A few months ago, Streets and Sanitation Motor Truck Driver Lillian Garcia was going to lunch around 11 a.m. like she usually does. When she parked her truck near the 3200 S. Ashland block, she noticed a woman trying to jump into the middle of the street amid very heavy traffic from both directions.
“I was alone in the truck and saw this woman who looked very distraught and was attempting to run into traffic,” said Lillian. “I immediately got out of the truck and ran over to her. She was shaking. I asked her, ‘what are you doing?’”
It was only when Lillian spoke to the woman in Spanish that she responded. “She was a Hispanic woman, probably around 45-years-old,” said Lillian. “I stretched out my hand to her and said ‘let me talk to you.’”
While Lillian was talking to the woman and attempting to calm her down, another woman, named Marie, who is part of the city Laborer’s union, was also trying to help after she saw the woman from the other side of the street.
The distressed woman slipped out of Lillian’s hand and again attempted to run into the oncoming traffic. Lillian, wearing her bright yellow city shirt, walked out into the street and stopped traffic while Marie grabbed hold of the woman and brought her back to the sidewalk.
“Luckily, the public knows us city workers by our yellow shirts, so we are actually able to stop traffic when we need to,” said Lillian. “We called out to the other civilians around us to call 911 and finally the fire department and an ambulance came. There were a lot of people that saw what we were doing an wanted to help.”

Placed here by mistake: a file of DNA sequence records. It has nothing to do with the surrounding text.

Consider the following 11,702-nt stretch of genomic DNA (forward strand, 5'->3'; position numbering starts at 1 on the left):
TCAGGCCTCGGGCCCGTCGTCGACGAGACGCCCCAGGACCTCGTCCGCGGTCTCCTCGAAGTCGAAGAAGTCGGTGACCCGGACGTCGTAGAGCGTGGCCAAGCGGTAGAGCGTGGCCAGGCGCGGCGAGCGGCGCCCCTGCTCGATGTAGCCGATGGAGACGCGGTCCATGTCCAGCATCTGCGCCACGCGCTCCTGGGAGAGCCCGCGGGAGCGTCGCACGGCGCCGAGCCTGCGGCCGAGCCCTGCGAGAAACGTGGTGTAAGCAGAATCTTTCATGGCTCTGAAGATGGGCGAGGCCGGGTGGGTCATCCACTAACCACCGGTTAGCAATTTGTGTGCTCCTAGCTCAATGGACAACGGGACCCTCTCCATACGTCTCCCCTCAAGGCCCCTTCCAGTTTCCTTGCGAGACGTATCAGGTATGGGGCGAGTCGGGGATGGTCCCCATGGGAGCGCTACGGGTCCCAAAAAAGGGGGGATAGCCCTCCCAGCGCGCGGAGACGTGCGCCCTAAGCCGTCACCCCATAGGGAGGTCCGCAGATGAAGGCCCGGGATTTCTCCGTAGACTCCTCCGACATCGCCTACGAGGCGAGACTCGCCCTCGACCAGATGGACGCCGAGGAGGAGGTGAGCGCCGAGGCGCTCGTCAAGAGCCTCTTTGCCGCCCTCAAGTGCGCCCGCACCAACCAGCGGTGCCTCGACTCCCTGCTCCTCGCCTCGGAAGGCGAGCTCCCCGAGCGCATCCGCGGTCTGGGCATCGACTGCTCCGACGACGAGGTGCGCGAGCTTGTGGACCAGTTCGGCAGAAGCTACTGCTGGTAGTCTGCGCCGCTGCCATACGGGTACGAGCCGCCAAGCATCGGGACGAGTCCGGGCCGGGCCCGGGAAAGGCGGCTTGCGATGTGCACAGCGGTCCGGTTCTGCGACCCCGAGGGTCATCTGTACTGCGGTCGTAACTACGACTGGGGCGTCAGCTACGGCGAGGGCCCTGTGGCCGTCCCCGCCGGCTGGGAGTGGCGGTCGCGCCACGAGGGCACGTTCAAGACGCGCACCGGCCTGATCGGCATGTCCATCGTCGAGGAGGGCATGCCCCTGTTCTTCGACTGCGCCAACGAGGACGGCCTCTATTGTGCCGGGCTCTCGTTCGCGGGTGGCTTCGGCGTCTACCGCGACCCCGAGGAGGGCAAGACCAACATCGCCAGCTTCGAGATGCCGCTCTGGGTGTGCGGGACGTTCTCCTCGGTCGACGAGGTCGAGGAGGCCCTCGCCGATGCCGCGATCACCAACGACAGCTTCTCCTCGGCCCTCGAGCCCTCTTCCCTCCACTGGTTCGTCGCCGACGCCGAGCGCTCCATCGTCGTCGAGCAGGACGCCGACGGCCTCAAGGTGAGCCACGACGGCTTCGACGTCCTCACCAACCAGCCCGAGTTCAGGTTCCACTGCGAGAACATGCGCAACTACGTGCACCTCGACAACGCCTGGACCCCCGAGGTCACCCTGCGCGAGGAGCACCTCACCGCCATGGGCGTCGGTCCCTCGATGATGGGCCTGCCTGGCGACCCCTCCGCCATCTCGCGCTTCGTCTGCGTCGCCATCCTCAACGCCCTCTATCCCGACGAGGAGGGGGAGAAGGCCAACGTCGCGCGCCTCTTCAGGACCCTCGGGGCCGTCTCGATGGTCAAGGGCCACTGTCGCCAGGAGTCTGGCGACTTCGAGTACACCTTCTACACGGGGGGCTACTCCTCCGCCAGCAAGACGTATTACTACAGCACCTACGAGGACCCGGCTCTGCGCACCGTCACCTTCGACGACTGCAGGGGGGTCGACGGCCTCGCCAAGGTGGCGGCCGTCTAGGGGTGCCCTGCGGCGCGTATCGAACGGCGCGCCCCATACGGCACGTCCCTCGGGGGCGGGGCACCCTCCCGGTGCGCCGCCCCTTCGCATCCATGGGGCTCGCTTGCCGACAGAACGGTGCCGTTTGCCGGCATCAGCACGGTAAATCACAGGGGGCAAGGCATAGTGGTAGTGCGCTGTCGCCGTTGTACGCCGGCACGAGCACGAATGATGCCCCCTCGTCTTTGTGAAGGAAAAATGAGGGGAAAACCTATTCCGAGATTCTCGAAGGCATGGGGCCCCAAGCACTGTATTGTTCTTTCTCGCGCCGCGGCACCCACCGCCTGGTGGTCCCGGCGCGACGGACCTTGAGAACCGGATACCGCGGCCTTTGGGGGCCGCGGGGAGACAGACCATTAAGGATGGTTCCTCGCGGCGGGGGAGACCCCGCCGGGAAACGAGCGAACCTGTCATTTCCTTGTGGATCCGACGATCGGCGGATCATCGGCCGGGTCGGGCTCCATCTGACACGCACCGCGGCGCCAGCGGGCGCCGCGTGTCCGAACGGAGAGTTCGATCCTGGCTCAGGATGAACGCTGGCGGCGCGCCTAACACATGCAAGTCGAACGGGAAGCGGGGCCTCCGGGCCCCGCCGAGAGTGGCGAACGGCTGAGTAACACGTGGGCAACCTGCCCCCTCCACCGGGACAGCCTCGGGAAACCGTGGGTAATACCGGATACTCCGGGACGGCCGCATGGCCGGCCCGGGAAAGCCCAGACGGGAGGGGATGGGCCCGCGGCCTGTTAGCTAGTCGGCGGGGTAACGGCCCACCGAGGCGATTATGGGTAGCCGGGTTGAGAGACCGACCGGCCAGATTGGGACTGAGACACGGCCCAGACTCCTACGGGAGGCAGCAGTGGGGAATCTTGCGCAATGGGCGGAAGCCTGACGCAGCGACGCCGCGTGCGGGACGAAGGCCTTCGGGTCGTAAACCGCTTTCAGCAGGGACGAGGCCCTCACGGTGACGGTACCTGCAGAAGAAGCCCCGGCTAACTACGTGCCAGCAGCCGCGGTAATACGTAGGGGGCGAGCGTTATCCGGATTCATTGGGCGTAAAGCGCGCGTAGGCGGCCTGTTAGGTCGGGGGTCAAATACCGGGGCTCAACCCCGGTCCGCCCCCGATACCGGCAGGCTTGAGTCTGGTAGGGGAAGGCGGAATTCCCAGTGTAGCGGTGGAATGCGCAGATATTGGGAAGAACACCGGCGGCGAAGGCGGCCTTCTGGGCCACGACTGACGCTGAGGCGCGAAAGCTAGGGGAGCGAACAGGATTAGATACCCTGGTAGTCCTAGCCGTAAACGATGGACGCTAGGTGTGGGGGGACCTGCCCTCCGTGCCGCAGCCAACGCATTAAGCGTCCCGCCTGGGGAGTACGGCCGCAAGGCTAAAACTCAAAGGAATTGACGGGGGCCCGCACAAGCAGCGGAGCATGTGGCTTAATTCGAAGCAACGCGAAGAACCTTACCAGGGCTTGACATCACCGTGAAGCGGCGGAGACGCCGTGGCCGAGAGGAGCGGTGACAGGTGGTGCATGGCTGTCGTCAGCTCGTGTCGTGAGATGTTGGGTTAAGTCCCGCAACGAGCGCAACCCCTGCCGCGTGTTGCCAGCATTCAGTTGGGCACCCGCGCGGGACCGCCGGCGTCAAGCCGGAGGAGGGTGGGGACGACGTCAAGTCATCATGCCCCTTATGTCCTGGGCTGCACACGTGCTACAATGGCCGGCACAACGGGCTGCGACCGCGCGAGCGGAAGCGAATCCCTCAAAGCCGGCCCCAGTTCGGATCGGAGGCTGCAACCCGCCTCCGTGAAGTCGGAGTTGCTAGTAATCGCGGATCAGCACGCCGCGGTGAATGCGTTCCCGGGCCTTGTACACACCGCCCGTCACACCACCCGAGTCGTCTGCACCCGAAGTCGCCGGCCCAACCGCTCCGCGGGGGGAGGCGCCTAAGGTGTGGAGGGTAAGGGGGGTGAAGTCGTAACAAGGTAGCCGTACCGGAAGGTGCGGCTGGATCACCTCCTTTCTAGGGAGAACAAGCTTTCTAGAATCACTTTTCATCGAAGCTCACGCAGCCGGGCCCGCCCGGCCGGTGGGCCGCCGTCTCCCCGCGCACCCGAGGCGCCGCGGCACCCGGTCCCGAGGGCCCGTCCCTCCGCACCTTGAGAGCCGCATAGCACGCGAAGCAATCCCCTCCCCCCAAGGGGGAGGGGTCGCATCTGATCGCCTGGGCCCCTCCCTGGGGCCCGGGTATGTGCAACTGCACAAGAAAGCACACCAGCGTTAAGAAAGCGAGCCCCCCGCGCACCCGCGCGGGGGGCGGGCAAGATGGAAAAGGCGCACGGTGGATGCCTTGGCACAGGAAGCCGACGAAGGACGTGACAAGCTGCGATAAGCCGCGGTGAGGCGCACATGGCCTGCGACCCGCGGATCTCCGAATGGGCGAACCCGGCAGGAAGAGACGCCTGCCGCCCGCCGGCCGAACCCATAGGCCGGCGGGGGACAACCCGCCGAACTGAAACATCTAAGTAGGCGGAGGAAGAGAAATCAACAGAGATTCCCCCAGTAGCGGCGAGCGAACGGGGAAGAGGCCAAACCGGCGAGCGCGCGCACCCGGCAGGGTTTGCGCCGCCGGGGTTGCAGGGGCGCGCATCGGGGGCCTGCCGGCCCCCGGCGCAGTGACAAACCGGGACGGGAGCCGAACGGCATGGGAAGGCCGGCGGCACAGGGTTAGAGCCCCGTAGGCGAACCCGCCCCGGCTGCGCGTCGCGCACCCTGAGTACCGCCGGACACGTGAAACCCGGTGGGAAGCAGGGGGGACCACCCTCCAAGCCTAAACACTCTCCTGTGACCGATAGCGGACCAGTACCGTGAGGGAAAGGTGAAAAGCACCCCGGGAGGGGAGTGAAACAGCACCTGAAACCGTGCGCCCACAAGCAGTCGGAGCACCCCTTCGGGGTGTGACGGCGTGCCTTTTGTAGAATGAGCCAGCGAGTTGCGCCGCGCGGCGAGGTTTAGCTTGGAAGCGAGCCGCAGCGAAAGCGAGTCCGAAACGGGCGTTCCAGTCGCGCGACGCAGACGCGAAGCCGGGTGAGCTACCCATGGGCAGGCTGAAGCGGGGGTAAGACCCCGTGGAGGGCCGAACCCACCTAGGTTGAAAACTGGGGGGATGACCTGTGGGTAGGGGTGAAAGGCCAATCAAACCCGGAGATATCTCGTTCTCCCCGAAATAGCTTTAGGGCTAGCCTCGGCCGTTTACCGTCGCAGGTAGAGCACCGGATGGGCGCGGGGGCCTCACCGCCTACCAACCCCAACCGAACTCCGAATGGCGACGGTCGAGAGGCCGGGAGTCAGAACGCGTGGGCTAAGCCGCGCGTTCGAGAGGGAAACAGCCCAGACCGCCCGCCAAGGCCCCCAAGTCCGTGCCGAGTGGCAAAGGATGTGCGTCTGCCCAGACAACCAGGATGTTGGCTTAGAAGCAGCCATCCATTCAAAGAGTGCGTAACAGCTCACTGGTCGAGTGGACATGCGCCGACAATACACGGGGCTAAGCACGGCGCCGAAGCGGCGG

Finally, the woman was with the care of the paramedics and had told them she wanted to talk to God. They discovered she lived right on the corner of the intersection when a neighbor came out and told them she had recently spent time in a mental institution.
“I would have done this for anyone,” said Lillian. “I like helping people and I did not want to see this woman get hurt or possibly kill herself. It was the right thing to do.”
Before working at the South Iron yard, Lillian became a certified paramedic technician in 2011 and had previously worked for the University of Chicago Hospital ER. Lillian has a background in nutritional science and hopes to one day get her master’s degree in the same program.
“My passion is to help people,” said Lillian.
September is Suicide Prevention Month
September is also known as National Suicide Prevention Awareness Month which helps promote resources and awareness around the issues of suicide prevention, how you can help others and how to talk about suicide without increasing the risk of harm. Suicidal thoughts can affect anyone regardless of age, gender or background. Suicide is the third leading cause of death among young people and is often the result of mental health conditions that effect people when they are most vulnerable.
If you or someone you know is in an emergency, call The National Suicide Prevention Lifeline at 1-800-273-TALK (8255) or call 911 immediately to be connected to a skilled, trained counselor at a crisis center in your area, anytime 24/7.